Canada’s British Columbia and the Salteau First Nations have inked a new deal on the Coastal GasLink natural gas pipeline project to help ensure that the Saulteau community can participate in and benefit from B.C.’s LNG opportunity.
Pipeline benefits agreements with First Nations are part of the B.C. government’s comprehensive plan to partner with First Nations on LNG opportunities, which also includes increasing First Nations’ access to skills training and environmental stewardship projects.
As part of the agreement, Saulteau First Nations will receive approximately $3.9 million in funding as construction related milestones are reached. In addition, Saulteau and other First Nations along the natural gas pipeline route will share $10 million per year in ongoing benefits once the pipeline is in service.
“This agreement is part of a growing recognition of our long-held treaty rights,” Saulteau Chief Nathan Parenteau said.
“It has the potential to help our community achieve its goals, and it represents another step towards a more balanced and respectful relationship between the Province and our Nation. Everyone must respect our treaty rights and work with us to find solutions.”
The 670-kilometre pipeline would bring gas from an the Groundbirch area to the proposed LNG Canada project near Kitimat for export to Asian markets.
TransCanada Corporation received the last of the permits it needed from the B.C. Oil and Gas Commission to build and operate the Coastal GasLink pipeline in May.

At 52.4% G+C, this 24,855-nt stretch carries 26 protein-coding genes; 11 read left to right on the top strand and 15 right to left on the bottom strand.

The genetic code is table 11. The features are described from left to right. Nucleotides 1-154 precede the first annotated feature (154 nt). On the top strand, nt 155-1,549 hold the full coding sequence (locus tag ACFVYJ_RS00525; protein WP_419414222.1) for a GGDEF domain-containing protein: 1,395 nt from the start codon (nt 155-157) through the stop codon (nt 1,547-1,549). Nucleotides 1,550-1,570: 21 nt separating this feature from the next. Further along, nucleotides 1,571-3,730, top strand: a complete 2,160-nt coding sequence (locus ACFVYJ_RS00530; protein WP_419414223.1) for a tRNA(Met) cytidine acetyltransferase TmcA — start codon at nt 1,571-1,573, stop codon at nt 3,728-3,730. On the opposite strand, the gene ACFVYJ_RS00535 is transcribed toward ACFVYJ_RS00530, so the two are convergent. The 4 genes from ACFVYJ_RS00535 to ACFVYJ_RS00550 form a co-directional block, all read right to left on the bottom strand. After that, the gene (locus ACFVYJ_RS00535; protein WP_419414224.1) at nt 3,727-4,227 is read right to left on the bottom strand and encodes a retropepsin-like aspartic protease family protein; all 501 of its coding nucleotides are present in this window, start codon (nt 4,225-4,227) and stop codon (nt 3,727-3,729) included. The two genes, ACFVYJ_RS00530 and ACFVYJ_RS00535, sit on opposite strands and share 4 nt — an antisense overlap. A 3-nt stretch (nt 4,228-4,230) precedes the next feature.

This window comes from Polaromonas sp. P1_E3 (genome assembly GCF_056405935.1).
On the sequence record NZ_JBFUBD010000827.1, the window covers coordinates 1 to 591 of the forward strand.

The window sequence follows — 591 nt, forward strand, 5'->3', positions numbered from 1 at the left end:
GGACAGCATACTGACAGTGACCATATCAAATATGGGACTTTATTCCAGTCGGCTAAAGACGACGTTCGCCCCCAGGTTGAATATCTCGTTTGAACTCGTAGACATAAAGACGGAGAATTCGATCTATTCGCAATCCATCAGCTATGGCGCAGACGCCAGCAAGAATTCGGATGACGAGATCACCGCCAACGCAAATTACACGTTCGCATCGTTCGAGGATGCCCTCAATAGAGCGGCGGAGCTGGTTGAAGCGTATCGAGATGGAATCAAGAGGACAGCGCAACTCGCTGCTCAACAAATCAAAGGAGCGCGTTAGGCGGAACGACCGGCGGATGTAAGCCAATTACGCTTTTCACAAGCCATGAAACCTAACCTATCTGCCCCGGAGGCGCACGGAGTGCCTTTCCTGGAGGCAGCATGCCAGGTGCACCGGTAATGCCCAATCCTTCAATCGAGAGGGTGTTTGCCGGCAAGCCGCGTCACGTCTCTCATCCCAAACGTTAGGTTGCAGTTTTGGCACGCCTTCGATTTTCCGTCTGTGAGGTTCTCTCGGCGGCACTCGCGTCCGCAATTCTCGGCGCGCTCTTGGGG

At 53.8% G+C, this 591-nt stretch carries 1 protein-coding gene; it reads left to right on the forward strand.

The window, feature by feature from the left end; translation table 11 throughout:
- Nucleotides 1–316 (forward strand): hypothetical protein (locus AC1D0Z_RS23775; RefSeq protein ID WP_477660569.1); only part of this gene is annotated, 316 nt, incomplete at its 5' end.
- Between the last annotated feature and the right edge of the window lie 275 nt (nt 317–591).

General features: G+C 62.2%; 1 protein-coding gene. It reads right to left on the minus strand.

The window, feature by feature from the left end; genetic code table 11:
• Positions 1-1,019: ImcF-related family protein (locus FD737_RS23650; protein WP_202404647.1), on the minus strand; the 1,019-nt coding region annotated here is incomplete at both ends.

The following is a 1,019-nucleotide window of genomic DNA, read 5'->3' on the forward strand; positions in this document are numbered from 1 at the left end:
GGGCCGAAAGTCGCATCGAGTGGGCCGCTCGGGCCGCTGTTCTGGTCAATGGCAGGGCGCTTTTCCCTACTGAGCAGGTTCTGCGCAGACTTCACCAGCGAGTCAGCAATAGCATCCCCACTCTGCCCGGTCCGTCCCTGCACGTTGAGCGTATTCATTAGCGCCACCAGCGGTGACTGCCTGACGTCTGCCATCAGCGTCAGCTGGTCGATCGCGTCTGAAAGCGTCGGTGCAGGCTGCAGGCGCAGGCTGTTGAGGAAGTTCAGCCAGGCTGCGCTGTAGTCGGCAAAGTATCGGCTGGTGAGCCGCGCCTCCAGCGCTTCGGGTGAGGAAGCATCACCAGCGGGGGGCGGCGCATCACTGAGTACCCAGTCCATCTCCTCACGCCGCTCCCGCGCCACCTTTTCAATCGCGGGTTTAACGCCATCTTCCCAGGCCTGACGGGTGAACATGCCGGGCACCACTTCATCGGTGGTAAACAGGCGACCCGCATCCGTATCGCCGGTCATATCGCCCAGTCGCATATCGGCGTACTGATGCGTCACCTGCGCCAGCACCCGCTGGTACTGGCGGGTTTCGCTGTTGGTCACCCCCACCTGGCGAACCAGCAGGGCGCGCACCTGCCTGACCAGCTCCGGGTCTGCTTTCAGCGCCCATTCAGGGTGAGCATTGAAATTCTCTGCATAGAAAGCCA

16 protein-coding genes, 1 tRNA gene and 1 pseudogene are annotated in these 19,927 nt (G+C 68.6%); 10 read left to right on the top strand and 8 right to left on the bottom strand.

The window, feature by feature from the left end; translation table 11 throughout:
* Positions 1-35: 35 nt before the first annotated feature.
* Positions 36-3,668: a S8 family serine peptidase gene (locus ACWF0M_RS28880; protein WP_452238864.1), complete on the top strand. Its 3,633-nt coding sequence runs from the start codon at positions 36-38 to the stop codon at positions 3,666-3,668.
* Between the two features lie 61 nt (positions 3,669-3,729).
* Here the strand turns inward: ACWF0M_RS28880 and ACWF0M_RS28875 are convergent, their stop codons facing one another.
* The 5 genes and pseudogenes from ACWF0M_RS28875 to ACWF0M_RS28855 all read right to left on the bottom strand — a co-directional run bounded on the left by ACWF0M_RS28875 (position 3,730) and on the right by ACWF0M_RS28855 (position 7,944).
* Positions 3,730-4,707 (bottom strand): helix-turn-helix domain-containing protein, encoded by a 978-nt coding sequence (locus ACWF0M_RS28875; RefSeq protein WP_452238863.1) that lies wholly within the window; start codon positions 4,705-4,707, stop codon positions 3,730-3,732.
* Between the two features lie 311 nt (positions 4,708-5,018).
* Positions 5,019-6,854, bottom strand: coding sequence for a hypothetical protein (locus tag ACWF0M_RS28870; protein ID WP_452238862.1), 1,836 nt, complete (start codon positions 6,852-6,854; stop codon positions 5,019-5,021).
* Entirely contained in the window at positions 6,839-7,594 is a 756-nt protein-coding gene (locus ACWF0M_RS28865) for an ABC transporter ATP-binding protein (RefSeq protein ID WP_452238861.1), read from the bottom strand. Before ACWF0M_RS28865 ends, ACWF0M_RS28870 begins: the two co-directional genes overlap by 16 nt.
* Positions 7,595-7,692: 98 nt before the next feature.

The government says partnering with Saulteau First Nations is part of its efforts to build meaningful relationships and partnerships with First Nations. In 2015, the government and Saulteau signed a New Relationship and Reconciliation Agreement which will help to protect areas of traditional importance and guide natural resource development in the province’s Northeast.
“This is another example of how responsible resource development can coexist with treaty rights to build a better economic and sustainable future in First Nations communities and the province as a whole,” John Rustad, Minister of Aboriginal Relations and Reconciliation, said.
The province says it has reached 62 pipeline benefits agreements with 29 First Nations for four proposed natural gas pipelines, including Prince Rupert Gas Transmission, Coastal GasLink, Pacific Trail Pipeline, and the Westcoast Connector Gas Transmission natural gas pipeline project.
Saulteau, located 100 kilometres southwest of Fort St. John near Chetwynd, is the largest Treaty 8 First Nation with 1,000 members, according to the province.
* This article was first posted in Pipeline News North.